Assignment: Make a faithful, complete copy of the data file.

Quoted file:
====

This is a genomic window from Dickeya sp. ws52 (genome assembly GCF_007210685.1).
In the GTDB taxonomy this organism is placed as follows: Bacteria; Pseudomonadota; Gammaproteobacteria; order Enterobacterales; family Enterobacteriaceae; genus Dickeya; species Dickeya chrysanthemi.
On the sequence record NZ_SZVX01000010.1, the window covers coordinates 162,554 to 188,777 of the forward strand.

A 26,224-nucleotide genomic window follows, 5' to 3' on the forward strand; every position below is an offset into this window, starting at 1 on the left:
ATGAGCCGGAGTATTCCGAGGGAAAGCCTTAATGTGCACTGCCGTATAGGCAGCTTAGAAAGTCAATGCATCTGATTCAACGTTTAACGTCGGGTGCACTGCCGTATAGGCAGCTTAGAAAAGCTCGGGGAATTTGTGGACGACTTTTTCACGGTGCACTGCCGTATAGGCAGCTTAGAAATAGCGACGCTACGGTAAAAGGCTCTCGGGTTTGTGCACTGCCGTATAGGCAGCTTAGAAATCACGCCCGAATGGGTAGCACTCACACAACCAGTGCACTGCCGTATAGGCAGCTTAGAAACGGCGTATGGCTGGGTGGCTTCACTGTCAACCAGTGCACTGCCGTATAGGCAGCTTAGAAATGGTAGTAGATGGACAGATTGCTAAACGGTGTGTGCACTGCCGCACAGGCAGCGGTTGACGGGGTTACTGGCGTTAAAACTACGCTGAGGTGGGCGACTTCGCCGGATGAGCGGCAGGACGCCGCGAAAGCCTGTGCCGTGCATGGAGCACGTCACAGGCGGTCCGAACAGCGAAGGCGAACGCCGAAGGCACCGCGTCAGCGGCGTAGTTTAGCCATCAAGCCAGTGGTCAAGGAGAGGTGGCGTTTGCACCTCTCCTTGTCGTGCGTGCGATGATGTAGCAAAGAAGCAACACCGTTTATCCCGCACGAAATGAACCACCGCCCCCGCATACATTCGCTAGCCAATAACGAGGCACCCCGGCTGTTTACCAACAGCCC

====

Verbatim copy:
This is a genomic window from Dickeya sp. ws52 (genome assembly GCF_007210685.1).
In the GTDB taxonomy this organism is placed as follows: Bacteria; Pseudomonadota; Gammaproteobacteria; order Enterobacterales; family Enterobacteriaceae; genus Dickeya; species Dickeya chrysanthemi.
On the sequence record NZ_SZVX01000010.1, the window covers coordinates 162,554 to 188,777 of the forward strand.

A 26,224-nucleotide genomic window follows, 5' to 3' on the forward strand; every position below is an offset into this window, starting at 1 on the left:
ATGAGCCGGAGTATTCCGAGGGAAAGCCTTAATGTGCACTGCCGTATAGGCAGCTTAGAAAGTCAATGCATCTGATTCAACGTTTAACGTCGGGTGCACTGCCGTATAGGCAGCTTAGAAAAGCTCGGGGAATTTGTGGACGACTTTTTCACGGTGCACTGCCGTATAGGCAGCTTAGAAATAGCGACGCTACGGTAAAAGGCTCTCGGGTTTGTGCACTGCCGTATAGGCAGCTTAGAAATCACGCCCGAATGGGTAGCACTCACACAACCAGTGCACTGCCGTATAGGCAGCTTAGAAACGGCGTATGGCTGGGTGGCTTCACTGTCAACCAGTGCACTGCCGTATAGGCAGCTTAGAAATGGTAGTAGATGGACAGATTGCTAAACGGTGTGTGCACTGCCGCACAGGCAGCGGTTGACGGGGTTACTGGCGTTAAAACTACGCTGAGGTGGGCGACTTCGCCGGATGAGCGGCAGGACGCCGCGAAAGCCTGTGCCGTGCATGGAGCACGTCACAGGCGGTCCGAACAGCGAAGGCGAACGCCGAAGGCACCGCGTCAGCGGCGTAGTTTAGCCATCAAGCCAGTGGTCAAGGAGAGGTGGCGTTTGCACCTCTCCTTGTCGTGCGTGCGATGATGTAGCAAAGAAGCAACACCGTTTATCCCGCACGAAATGAACCACCGCCCCCGCATACATTCGCTAGCCAATAACGAGGCACCCCGGCTGTTTACCAACAGCCC